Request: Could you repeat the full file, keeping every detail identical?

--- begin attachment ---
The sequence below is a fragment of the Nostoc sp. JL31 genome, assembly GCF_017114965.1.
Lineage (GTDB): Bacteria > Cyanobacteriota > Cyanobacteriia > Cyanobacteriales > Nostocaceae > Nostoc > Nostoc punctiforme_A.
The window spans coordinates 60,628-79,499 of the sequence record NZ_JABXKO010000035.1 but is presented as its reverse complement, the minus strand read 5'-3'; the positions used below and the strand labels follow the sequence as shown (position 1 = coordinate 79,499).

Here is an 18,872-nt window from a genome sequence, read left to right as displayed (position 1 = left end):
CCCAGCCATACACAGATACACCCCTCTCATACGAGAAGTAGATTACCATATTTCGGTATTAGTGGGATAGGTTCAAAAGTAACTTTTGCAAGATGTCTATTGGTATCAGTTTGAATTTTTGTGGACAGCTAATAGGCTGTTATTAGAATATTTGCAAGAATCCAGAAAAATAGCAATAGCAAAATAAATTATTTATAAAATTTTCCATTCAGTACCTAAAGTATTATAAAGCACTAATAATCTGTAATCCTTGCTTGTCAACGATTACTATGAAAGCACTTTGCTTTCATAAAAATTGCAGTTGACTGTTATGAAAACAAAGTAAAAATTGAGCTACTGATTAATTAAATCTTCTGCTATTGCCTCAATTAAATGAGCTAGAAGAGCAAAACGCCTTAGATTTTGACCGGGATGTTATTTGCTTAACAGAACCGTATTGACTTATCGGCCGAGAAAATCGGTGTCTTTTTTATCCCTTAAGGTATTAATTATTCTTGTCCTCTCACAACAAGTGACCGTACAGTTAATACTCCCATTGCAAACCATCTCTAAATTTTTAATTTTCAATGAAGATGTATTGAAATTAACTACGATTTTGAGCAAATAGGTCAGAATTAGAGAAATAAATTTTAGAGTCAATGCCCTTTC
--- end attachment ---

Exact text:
The sequence below is a fragment of the Nostoc sp. JL31 genome, assembly GCF_017114965.1.
Lineage (GTDB): Bacteria > Cyanobacteriota > Cyanobacteriia > Cyanobacteriales > Nostocaceae > Nostoc > Nostoc punctiforme_A.
The window spans coordinates 60,628-79,499 of the sequence record NZ_JABXKO010000035.1 but is presented as its reverse complement, the minus strand read 5'-3'; the positions used below and the strand labels follow the sequence as shown (position 1 = coordinate 79,499).

Here is an 18,872-nt window from a genome sequence, read left to right as displayed (position 1 = left end):
CCCAGCCATACACAGATACACCCCTCTCATACGAGAAGTAGATTACCATATTTCGGTATTAGTGGGATAGGTTCAAAAGTAACTTTTGCAAGATGTCTATTGGTATCAGTTTGAATTTTTGTGGACAGCTAATAGGCTGTTATTAGAATATTTGCAAGAATCCAGAAAAATAGCAATAGCAAAATAAATTATTTATAAAATTTTCCATTCAGTACCTAAAGTATTATAAAGCACTAATAATCTGTAATCCTTGCTTGTCAACGATTACTATGAAAGCACTTTGCTTTCATAAAAATTGCAGTTGACTGTTATGAAAACAAAGTAAAAATTGAGCTACTGATTAATTAAATCTTCTGCTATTGCCTCAATTAAATGAGCTAGAAGAGCAAAACGCCTTAGATTTTGACCGGGATGTTATTTGCTTAACAGAACCGTATTGACTTATCGGCCGAGAAAATCGGTGTCTTTTTTATCCCTTAAGGTATTAATTATTCTTGTCCTCTCACAACAAGTGACCGTACAGTTAATACTCCCATTGCAAACCATCTCTAAATTTTTAATTTTCAATGAAGATGTATTGAAATTAACTACGATTTTGAGCAAATAGGTCAGAATTAGAGAAATAAATTTTAGAGTCAATGCCCTTTC